#1. The Tarahumara Tribe Is Known for Its Long Distance Runners
The Tarahumara Tribe, a Southwest Indian Tribe, has a unique trait: they are known for their long-distance runners. Native American warriors have always been known for their athleticism, but the Tarahumara tribe holds the distinction of the long-distance runner.
Their long-distance running tradition also has ceremonial and competitive aspects. Often, men kick wooden balls as they run in "foot-throwing" competitions, and women use a stick and hoop.
The foot-throwing races are relays where the balls are kicked by the runners and relayed to the next runner while teammates run ahead to the next relay point. These races can last anywhere from a few hours to a few days without a break.
Tarahumara hunters also use what is known as persistence hunting. They will run down deer and wild turkeys in short bursts of running, which causes the animals to run away and expend energy.
This especially works well against wild turkeys, where they would wear out the wild turkey to the point it could not fly and would capture and kill it.
#2. They Resisted The Spanish
As time continued forward, most of the natives that resisted eventually were defeated by the Spanish. There were some exceptions, and one of them was the Tarahumara tribe.
In 1648, the Tarahumara waged war against the Spanish. They gathered at Fariagic and then destroyed the mission of San Francisco de Borja.
Two of the leaders of this attack were captured by the Spanish and executed. Shortly afterward, the Spanish established Villa de Aguilar in the heart of the upper Tarahumara country.
This resulted in the Tarahumara splitting into two groups, lower and upper.
The lower missions moved into Catholicism while the upper Tarahumara maintained their tribal identity.
The upper Tarahumara was led by Tepóraca, who led the tribe in attacks that would drive out the Jesuit missionaries and the settlers. By 1690, Tepóraca was executed by the Spanish, and within a decade, the Tarahumara were defeated by the Spanish.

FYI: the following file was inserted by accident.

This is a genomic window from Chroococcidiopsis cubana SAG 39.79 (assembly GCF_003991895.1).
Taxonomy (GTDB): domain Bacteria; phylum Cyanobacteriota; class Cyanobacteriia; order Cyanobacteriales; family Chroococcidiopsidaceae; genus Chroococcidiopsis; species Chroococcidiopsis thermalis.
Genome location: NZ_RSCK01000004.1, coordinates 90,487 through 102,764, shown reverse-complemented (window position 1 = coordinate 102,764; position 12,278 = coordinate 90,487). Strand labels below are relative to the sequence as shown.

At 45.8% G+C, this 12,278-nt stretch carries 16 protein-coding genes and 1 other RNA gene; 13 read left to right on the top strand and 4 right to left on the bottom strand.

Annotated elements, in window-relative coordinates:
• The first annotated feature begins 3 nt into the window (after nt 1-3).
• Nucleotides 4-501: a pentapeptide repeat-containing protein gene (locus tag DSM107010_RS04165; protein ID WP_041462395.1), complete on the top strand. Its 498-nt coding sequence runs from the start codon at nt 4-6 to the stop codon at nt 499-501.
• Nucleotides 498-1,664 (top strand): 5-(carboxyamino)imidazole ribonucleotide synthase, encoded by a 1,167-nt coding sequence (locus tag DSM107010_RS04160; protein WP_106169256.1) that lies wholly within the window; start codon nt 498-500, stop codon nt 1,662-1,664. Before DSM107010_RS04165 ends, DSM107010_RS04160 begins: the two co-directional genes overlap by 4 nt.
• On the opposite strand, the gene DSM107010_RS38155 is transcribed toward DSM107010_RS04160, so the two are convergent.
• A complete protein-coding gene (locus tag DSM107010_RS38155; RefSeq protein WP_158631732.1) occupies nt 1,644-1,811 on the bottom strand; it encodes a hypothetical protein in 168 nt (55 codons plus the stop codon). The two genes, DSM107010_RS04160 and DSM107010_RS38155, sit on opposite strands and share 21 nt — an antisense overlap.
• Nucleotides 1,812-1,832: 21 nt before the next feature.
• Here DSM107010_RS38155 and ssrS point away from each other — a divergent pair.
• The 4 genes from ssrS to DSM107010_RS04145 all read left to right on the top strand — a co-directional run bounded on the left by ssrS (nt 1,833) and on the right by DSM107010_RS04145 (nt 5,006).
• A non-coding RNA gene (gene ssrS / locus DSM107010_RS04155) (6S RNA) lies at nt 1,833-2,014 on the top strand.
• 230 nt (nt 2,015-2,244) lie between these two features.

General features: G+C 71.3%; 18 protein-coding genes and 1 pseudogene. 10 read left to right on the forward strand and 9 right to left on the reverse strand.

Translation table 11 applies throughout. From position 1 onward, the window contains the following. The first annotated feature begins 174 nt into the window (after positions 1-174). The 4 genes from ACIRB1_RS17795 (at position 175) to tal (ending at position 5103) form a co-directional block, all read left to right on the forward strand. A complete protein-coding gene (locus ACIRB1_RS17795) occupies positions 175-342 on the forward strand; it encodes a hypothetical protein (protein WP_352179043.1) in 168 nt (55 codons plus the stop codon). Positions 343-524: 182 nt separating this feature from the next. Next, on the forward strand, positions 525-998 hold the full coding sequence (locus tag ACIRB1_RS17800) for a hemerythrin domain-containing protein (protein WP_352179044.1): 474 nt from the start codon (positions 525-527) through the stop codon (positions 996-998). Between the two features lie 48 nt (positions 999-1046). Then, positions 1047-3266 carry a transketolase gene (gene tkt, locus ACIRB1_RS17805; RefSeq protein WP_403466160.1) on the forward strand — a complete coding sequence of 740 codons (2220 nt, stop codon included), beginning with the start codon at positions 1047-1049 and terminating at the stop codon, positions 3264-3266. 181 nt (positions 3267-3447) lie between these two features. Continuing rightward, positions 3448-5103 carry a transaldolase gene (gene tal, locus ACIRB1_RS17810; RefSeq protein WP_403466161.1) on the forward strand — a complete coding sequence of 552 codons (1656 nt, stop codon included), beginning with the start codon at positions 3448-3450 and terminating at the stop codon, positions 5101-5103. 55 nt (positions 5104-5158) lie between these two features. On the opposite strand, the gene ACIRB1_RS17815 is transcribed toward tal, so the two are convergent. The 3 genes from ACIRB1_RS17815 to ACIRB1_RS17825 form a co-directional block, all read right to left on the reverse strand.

They were able to retain some autonomy, and by the 19th century, most missions had been closed.
#3. They Fell Victim To European Disease
The Tarahumara, like all Native Americans, were victims of diseases that the Europeans did not know they were carrying. They lost much of their population when smallpox, typhoid, and other diseases ravaged their ranks.
Smallpox was the primary disease that many natives fell victim to.
The Tarahumara were able to continue despite their population loss. Many tribes lost 70-80% of their population due to disease and were forced to merge with other tribes.
The population rebounded, and in 2006, it was reported that 50,000 - 70,000 people identified with the tribe.
#4. Music is an Important Part of Their Culture
The Tarahumara tribe loves music, and it is integrated throughout their life.
During the end of the year, the Tarahumara play violins that are carved but not polished. The craftsmanship of these violins is excellent.
While playing the violins, dancers dressed in colorful attire shake rattles and dance a traditional Tarahumara dance.
Those who are Catholic play flutes at Lent. The flutes are made of river cane.
#5. Tesgüino is an Important Part of Celebrations
Tesgüino is a corn beer that is made by many natives, including the Tarahumara tribe. The drink is made and must be drunk within 24 hours; otherwise, it will spoil.
Gatherings for celebrations, races, and religious ceremonies often take place with tesgüinadas, a Tarahumara-style beer festival.
These gatherings take place all year round, but most happen in winter and are social events between the neighboring Tarahumara people.
Tesgüinada events include rain fiestas, harvest ceremonies, curing fiestas, Guadalupe Fiesta, Holy Week, races, and Sunday gatherings.